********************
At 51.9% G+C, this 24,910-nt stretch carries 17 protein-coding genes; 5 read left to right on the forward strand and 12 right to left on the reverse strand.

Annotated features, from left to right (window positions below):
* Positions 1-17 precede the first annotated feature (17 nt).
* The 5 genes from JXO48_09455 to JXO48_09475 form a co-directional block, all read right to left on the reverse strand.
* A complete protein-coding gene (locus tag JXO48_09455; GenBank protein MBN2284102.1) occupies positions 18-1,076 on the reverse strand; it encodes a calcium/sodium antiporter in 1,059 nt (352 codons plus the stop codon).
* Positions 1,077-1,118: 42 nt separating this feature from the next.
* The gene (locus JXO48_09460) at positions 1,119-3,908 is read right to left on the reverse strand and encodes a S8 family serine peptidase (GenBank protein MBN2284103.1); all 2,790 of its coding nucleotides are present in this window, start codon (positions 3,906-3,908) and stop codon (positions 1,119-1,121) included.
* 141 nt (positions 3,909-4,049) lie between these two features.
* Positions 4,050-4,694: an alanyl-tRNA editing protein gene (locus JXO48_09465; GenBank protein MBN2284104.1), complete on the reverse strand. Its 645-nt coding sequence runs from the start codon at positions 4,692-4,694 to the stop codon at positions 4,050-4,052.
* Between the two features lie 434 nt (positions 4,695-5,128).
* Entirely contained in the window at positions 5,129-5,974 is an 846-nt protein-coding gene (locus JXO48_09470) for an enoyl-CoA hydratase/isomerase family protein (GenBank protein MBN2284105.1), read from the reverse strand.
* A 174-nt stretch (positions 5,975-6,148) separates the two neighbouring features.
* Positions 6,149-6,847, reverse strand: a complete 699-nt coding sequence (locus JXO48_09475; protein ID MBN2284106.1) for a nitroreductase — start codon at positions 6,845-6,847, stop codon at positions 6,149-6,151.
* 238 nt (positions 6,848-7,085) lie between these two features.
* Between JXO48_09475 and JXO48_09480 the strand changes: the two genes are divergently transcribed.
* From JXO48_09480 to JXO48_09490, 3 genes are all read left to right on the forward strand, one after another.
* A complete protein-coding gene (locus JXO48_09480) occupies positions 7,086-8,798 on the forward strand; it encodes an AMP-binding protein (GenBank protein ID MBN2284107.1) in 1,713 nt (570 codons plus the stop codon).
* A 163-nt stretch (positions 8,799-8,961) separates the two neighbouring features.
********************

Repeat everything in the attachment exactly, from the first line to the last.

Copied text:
At 51.9% G+C, this 24,910-nt stretch carries 17 protein-coding genes; 5 read left to right on the forward strand and 12 right to left on the reverse strand.

Annotated features, from left to right (window positions below):
* Positions 1-17 precede the first annotated feature (17 nt).
* The 5 genes from JXO48_09455 to JXO48_09475 form a co-directional block, all read right to left on the reverse strand.
* A complete protein-coding gene (locus tag JXO48_09455; GenBank protein MBN2284102.1) occupies positions 18-1,076 on the reverse strand; it encodes a calcium/sodium antiporter in 1,059 nt (352 codons plus the stop codon).
* Positions 1,077-1,118: 42 nt separating this feature from the next.
* The gene (locus JXO48_09460) at positions 1,119-3,908 is read right to left on the reverse strand and encodes a S8 family serine peptidase (GenBank protein MBN2284103.1); all 2,790 of its coding nucleotides are present in this window, start codon (positions 3,906-3,908) and stop codon (positions 1,119-1,121) included.
* 141 nt (positions 3,909-4,049) lie between these two features.
* Positions 4,050-4,694: an alanyl-tRNA editing protein gene (locus JXO48_09465; GenBank protein MBN2284104.1), complete on the reverse strand. Its 645-nt coding sequence runs from the start codon at positions 4,692-4,694 to the stop codon at positions 4,050-4,052.
* Between the two features lie 434 nt (positions 4,695-5,128).
* Entirely contained in the window at positions 5,129-5,974 is an 846-nt protein-coding gene (locus JXO48_09470) for an enoyl-CoA hydratase/isomerase family protein (GenBank protein MBN2284105.1), read from the reverse strand.
* A 174-nt stretch (positions 5,975-6,148) separates the two neighbouring features.
* Positions 6,149-6,847, reverse strand: a complete 699-nt coding sequence (locus JXO48_09475; protein ID MBN2284106.1) for a nitroreductase — start codon at positions 6,845-6,847, stop codon at positions 6,149-6,151.
* 238 nt (positions 6,848-7,085) lie between these two features.
* Between JXO48_09475 and JXO48_09480 the strand changes: the two genes are divergently transcribed.
* From JXO48_09480 to JXO48_09490, 3 genes are all read left to right on the forward strand, one after another.
* A complete protein-coding gene (locus JXO48_09480) occupies positions 7,086-8,798 on the forward strand; it encodes an AMP-binding protein (GenBank protein ID MBN2284107.1) in 1,713 nt (570 codons plus the stop codon).
* A 163-nt stretch (positions 8,799-8,961) separates the two neighbouring features.